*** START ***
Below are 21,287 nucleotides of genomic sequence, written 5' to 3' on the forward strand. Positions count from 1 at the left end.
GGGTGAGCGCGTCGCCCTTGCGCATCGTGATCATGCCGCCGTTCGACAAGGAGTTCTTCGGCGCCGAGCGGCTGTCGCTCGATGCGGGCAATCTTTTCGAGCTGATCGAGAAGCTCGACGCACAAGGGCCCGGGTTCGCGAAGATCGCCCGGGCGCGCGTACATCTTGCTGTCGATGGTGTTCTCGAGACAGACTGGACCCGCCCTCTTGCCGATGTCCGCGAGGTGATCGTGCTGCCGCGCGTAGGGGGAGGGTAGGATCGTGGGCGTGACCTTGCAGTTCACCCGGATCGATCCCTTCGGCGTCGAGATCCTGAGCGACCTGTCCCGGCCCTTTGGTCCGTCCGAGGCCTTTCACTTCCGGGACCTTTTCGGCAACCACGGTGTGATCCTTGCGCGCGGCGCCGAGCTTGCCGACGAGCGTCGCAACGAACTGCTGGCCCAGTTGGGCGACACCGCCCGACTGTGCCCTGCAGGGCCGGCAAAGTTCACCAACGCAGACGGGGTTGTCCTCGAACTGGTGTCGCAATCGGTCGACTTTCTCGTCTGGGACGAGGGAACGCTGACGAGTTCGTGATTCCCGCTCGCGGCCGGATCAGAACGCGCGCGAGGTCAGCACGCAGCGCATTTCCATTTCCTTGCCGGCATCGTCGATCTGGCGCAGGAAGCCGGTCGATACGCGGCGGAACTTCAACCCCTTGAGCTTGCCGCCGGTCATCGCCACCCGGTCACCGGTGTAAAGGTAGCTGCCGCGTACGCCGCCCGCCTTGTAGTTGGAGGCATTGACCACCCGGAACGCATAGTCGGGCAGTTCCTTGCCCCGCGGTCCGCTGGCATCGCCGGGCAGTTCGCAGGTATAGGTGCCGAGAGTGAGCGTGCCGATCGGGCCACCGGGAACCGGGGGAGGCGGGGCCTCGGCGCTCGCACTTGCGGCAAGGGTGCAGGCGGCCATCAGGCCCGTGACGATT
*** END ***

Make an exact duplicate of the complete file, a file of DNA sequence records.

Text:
Below are 21,287 nucleotides of genomic sequence, written 5' to 3' on the forward strand. Positions count from 1 at the left end.
GGGTGAGCGCGTCGCCCTTGCGCATCGTGATCATGCCGCCGTTCGACAAGGAGTTCTTCGGCGCCGAGCGGCTGTCGCTCGATGCGGGCAATCTTTTCGAGCTGATCGAGAAGCTCGACGCACAAGGGCCCGGGTTCGCGAAGATCGCCCGGGCGCGCGTACATCTTGCTGTCGATGGTGTTCTCGAGACAGACTGGACCCGCCCTCTTGCCGATGTCCGCGAGGTGATCGTGCTGCCGCGCGTAGGGGGAGGGTAGGATCGTGGGCGTGACCTTGCAGTTCACCCGGATCGATCCCTTCGGCGTCGAGATCCTGAGCGACCTGTCCCGGCCCTTTGGTCCGTCCGAGGCCTTTCACTTCCGGGACCTTTTCGGCAACCACGGTGTGATCCTTGCGCGCGGCGCCGAGCTTGCCGACGAGCGTCGCAACGAACTGCTGGCCCAGTTGGGCGACACCGCCCGACTGTGCCCTGCAGGGCCGGCAAAGTTCACCAACGCAGACGGGGTTGTCCTCGAACTGGTGTCGCAATCGGTCGACTTTCTCGTCTGGGACGAGGGAACGCTGACGAGTTCGTGATTCCCGCTCGCGGCCGGATCAGAACGCGCGCGAGGTCAGCACGCAGCGCATTTCCATTTCCTTGCCGGCATCGTCGATCTGGCGCAGGAAGCCGGTCGATACGCGGCGGAACTTCAACCCCTTGAGCTTGCCGCCGGTCATCGCCACCCGGTCACCGGTGTAAAGGTAGCTGCCGCGTACGCCGCCCGCCTTGTAGTTGGAGGCATTGACCACCCGGAACGCATAGTCGGGCAGTTCCTTGCCCCGCGGTCCGCTGGCATCGCCGGGCAGTTCGCAGGTATAGGTGCCGAGAGTGAGCGTGCCGATCGGGCCACCGGGAACCGGGGGAGGCGGGGCCTCGGCGCTCGCACTTGCGGCAAGGGTGCAGGCGGCCATCAGGCCCGTGACGATT